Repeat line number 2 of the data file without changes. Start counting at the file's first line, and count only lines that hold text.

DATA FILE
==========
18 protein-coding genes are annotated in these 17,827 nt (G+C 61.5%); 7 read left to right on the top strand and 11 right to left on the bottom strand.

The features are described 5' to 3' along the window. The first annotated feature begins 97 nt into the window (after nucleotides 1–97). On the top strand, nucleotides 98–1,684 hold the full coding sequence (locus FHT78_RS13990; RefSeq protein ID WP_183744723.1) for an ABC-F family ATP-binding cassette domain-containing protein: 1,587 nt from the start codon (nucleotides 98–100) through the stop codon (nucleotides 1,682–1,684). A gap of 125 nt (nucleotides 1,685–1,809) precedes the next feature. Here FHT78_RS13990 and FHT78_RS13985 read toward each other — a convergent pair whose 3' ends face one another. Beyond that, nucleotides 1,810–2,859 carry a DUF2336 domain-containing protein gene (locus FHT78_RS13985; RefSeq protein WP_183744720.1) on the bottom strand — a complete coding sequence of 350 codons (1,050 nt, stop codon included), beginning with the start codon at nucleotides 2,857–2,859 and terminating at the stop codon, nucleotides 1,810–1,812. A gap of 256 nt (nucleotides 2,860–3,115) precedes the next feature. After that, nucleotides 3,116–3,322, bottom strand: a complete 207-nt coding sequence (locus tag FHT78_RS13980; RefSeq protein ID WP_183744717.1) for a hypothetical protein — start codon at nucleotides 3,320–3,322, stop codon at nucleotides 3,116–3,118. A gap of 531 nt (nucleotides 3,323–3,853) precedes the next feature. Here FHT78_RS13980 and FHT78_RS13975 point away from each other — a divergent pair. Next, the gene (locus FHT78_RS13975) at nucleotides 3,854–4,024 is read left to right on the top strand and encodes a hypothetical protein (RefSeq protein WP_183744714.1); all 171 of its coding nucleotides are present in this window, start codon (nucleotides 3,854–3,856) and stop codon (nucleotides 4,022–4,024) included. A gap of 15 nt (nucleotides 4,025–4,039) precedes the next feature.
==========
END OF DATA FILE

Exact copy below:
The features are described 5' to 3' along the window. The first annotated feature begins 97 nt into the window (after nucleotides 1–97). On the top strand, nucleotides 98–1,684 hold the full coding sequence (locus FHT78_RS13990; RefSeq protein ID WP_183744723.1) for an ABC-F family ATP-binding cassette domain-containing protein: 1,587 nt from the start codon (nucleotides 98–100) through the stop codon (nucleotides 1,682–1,684). A gap of 125 nt (nucleotides 1,685–1,809) precedes the next feature. Here FHT78_RS13990 and FHT78_RS13985 read toward each other — a convergent pair whose 3' ends face one another. Beyond that, nucleotides 1,810–2,859 carry a DUF2336 domain-containing protein gene (locus FHT78_RS13985; RefSeq protein WP_183744720.1) on the bottom strand — a complete coding sequence of 350 codons (1,050 nt, stop codon included), beginning with the start codon at nucleotides 2,857–2,859 and terminating at the stop codon, nucleotides 1,810–1,812. A gap of 256 nt (nucleotides 2,860–3,115) precedes the next feature. After that, nucleotides 3,116–3,322, bottom strand: a complete 207-nt coding sequence (locus tag FHT78_RS13980; RefSeq protein ID WP_183744717.1) for a hypothetical protein — start codon at nucleotides 3,320–3,322, stop codon at nucleotides 3,116–3,118. A gap of 531 nt (nucleotides 3,323–3,853) precedes the next feature. Here FHT78_RS13980 and FHT78_RS13975 point away from each other — a divergent pair. Next, the gene (locus FHT78_RS13975) at nucleotides 3,854–4,024 is read left to right on the top strand and encodes a hypothetical protein (RefSeq protein WP_183744714.1); all 171 of its coding nucleotides are present in this window, start codon (nucleotides 3,854–3,856) and stop codon (nucleotides 4,022–4,024) included. A gap of 15 nt (nucleotides 4,025–4,039) precedes the next feature.